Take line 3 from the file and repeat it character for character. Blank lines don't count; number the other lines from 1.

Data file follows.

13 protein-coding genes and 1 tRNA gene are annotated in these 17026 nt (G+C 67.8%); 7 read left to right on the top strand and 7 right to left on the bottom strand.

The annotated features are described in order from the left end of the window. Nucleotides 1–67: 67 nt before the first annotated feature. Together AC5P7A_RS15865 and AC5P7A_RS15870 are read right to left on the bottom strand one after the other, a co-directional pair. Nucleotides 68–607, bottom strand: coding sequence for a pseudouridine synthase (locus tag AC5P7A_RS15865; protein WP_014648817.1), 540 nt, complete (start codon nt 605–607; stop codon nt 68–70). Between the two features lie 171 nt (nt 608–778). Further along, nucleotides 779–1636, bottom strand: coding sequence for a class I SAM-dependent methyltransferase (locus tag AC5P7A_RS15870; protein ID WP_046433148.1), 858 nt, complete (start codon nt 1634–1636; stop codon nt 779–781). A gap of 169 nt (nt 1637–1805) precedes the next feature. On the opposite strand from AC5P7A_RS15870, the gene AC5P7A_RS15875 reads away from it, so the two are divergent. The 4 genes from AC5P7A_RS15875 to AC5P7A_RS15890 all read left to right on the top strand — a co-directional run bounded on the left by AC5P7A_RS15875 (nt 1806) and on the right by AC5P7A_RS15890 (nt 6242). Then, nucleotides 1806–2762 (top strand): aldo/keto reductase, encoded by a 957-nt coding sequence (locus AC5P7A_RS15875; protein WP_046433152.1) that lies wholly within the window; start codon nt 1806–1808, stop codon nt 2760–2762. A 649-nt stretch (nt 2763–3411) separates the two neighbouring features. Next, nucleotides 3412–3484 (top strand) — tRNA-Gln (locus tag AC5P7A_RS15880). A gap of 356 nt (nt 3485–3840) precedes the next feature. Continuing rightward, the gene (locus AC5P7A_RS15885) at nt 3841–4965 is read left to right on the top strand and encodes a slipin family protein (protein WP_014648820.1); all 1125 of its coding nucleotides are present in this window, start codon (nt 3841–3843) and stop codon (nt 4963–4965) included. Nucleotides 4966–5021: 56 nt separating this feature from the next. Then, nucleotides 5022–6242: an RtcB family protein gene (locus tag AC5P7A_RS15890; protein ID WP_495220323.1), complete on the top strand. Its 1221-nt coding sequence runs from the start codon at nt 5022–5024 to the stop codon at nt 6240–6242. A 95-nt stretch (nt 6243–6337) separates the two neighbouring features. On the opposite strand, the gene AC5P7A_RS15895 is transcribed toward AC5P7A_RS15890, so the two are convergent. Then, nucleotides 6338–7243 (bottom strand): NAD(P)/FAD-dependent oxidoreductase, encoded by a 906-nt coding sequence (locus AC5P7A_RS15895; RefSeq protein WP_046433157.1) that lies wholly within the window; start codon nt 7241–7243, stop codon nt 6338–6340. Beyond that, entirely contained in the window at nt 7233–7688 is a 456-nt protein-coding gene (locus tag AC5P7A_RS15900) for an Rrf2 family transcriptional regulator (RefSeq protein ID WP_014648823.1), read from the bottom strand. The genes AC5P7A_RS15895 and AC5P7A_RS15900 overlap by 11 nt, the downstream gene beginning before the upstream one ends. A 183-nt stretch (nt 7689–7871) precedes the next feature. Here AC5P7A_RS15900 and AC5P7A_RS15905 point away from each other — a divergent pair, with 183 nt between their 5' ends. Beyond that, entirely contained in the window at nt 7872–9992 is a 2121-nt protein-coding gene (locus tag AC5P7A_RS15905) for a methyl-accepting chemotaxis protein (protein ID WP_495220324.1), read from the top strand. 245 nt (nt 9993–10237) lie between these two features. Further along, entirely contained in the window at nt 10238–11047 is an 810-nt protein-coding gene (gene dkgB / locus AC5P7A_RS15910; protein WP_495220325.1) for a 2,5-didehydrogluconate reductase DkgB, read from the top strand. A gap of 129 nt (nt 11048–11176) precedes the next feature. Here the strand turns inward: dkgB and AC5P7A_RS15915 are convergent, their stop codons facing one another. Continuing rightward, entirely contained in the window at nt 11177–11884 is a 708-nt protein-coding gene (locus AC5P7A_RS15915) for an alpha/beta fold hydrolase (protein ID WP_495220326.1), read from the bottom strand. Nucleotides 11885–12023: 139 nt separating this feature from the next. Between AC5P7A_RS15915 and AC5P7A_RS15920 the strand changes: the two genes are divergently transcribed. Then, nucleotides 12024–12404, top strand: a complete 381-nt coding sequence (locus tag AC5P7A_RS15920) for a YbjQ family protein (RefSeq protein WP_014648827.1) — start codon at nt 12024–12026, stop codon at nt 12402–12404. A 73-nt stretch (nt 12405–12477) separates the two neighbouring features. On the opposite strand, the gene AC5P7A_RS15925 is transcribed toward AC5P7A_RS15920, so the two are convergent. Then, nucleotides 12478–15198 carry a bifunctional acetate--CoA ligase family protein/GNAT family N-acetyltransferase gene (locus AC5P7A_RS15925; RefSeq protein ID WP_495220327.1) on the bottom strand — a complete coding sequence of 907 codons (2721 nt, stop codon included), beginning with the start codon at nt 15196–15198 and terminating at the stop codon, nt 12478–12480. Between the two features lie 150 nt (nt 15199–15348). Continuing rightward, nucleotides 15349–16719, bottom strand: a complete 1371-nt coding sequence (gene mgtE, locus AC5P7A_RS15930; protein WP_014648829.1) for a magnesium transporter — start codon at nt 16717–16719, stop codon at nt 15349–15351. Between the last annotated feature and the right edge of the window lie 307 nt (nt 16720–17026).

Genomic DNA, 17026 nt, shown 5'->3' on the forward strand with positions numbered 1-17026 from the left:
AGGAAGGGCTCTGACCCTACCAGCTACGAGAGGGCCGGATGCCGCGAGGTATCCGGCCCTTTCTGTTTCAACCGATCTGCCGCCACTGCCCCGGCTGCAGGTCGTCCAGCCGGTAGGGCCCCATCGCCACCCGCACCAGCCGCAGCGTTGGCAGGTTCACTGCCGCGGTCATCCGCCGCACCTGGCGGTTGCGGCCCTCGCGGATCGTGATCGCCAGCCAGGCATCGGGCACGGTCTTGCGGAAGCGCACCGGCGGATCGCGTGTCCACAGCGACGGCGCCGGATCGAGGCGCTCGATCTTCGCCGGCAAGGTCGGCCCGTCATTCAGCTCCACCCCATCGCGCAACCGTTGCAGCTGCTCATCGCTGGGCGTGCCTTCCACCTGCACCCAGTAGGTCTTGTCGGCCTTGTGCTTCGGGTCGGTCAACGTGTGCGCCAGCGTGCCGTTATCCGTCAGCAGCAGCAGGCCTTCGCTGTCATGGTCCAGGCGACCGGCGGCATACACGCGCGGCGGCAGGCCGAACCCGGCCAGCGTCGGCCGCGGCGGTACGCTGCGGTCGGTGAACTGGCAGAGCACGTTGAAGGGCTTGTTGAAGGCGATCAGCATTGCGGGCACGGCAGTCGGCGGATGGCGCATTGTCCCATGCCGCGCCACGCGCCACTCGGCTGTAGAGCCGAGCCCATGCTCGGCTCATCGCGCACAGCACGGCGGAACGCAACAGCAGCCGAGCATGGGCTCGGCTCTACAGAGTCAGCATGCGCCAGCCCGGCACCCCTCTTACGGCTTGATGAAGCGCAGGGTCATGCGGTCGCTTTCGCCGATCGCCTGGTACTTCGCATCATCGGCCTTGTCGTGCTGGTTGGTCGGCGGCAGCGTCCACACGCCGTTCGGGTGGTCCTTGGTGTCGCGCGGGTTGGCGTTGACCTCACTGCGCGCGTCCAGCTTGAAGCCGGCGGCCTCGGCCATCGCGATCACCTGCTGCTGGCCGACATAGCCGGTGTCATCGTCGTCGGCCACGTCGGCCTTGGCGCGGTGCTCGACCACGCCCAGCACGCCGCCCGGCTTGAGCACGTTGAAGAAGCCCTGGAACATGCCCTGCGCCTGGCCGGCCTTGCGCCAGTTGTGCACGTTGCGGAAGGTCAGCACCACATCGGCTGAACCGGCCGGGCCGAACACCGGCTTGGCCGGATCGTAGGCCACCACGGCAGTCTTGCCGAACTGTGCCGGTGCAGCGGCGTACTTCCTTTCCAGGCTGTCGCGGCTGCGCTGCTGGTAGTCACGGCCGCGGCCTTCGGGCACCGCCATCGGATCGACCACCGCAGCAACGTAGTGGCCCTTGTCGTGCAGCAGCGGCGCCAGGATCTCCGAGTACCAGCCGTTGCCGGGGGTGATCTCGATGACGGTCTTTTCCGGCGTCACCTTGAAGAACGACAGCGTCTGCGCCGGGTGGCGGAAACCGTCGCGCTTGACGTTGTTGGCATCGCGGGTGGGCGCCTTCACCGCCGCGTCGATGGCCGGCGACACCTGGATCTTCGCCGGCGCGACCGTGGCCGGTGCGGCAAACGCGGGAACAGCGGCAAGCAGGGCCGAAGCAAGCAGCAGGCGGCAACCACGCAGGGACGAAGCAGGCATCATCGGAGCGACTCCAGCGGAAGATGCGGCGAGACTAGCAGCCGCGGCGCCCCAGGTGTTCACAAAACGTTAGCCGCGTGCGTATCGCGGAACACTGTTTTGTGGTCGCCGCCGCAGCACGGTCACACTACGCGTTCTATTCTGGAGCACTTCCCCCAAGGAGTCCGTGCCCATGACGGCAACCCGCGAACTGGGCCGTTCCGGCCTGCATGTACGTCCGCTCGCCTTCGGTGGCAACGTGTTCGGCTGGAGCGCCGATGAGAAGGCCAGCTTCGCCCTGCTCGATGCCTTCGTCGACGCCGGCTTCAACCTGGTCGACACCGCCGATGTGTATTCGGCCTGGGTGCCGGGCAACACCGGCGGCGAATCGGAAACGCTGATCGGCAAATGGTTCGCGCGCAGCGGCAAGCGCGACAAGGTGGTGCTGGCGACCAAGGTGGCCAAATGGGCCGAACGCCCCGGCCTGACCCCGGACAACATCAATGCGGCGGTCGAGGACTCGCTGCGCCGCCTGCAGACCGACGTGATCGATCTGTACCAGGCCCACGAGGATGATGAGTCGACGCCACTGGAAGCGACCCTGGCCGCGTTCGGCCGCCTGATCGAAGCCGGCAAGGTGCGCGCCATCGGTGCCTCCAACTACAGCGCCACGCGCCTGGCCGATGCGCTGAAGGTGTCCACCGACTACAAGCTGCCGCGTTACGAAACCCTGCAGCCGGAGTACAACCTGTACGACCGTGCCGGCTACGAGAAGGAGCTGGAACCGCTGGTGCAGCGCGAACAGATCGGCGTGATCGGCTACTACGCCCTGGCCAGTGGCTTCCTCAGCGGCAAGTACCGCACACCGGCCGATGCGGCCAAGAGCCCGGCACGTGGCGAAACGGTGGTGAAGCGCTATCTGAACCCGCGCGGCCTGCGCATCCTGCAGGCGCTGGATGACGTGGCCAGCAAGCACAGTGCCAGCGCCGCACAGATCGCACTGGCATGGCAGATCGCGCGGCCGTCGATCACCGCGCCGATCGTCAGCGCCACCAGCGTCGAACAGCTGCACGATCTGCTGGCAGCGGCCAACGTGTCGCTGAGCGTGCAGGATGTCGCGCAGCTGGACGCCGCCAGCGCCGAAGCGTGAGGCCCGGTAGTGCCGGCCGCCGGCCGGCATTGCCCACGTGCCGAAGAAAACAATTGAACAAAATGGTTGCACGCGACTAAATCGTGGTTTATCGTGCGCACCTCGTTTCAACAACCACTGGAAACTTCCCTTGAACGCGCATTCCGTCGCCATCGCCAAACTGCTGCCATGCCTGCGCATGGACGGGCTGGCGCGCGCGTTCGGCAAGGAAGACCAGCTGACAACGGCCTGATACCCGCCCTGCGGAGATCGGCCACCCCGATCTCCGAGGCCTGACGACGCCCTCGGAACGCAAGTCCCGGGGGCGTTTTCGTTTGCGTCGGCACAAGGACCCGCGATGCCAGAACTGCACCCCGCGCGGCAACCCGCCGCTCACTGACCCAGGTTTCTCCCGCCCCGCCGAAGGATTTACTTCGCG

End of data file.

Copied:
Genomic DNA, 17026 nt, shown 5'->3' on the forward strand with positions numbered 1-17026 from the left: